Armenia said on Saturday it would use “all necessary means” to protect ethnic Armenians from attack by Azerbaijan, which said its forces had captured a string of villages in fighting over the mountain enclave of Nagorno-Karabakh.
Ignoring a French attempt to mediate, the opposing sides pounded each other with rockets and missiles for a seventh day in the newest flare-up of a decades-old conflict that threatens to draw in Russia and Turkey.
|Azerbaijan claims advances in Karabakh, Armenia vows historic struggle
The death toll rose to at least 230 in the fighting over Nagorno-Karabakh, an ethnic Armenian enclave inside Azerbaijan that broke away from its control in the 1990s.
Each side said it had destroyed hundreds of the other’s tanks. The Azeri side claimed gains, and President Ilham Aliyev sent congratulations to a military commander on the capture of a Karabakh village.
“Today the Azeri army raised the flag of Azerbaijan in Madagiz. Madagiz is ours,” Aliyev declared on social media. He later announced the capture of seven more villages.
Hundreds of people took to the streets of the Azeri capital Baku in celebration, waving flags and placards reading “Karabakh was and will be ours”.
It was not possible to independently verify the situation on the ground.
Armenian Defence Ministry official Artsrun Hovhannisyan said the situation was changing frequently. “In such a large war such changes are natural. We can take a position, then leave it in an hour,” he told reporters.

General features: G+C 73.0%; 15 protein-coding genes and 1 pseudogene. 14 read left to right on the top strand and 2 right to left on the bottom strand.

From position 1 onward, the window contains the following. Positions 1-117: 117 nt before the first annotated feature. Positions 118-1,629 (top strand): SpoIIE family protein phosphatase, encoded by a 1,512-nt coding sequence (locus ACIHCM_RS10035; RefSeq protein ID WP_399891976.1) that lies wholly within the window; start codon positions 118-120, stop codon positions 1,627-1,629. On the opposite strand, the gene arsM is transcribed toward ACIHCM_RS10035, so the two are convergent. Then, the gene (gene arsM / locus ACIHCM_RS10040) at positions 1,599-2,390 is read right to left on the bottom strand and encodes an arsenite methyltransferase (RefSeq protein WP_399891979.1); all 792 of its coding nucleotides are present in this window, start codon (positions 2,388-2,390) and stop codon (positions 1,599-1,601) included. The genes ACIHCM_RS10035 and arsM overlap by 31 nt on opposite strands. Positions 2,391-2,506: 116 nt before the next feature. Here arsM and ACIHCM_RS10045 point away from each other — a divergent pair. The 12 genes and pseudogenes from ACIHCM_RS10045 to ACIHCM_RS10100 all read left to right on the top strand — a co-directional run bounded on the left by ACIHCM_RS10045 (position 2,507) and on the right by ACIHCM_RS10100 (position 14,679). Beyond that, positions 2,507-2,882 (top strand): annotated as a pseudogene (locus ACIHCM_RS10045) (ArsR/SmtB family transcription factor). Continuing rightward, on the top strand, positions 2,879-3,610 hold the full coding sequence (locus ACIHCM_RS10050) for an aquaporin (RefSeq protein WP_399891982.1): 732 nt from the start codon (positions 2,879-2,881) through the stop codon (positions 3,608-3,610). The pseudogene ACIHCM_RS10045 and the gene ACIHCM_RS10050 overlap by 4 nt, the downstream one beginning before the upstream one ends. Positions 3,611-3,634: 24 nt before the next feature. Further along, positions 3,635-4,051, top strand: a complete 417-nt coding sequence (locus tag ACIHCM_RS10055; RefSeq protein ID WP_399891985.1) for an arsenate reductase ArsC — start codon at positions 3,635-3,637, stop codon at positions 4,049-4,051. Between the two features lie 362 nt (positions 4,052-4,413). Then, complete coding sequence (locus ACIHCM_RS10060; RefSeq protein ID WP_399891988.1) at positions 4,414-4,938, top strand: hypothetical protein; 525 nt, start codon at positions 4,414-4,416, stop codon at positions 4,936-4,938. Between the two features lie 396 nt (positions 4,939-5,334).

Armenian Prime Minister Nikol Pashinyan told his countrymen in a televised address that fighting all along the front was intense.
“As of now, we already have significant human losses, both military and civilian, large quantities of military equipment are no longer usable, but the adversary still has not been able to solve any of its strategic issues,” he said.
Armenia’s armed forces have so far held back from entering the war alongside those of Nagorno-Karabakh. But Pashinyan portrayed the conflict as a national struggle and compared it to the country’s war with Ottoman Turkey in the early 20th century.
His Foreign Ministry said Armenia, as the guarantor of Nagorno-Karabakh’s security, would take “all the necessary means and steps” to prevent what it called “mass atrocities” by the forces of Azerbaijan and its ally Turkey. A ministry spokeswoman declined to comment on what steps this could entail.
The clashes are the worst since the 1990s, when some 30,000 people were killed. They have raised international concern about stability in the South Caucasus, where pipelines carry Azeri oil and gas to world markets.Reuters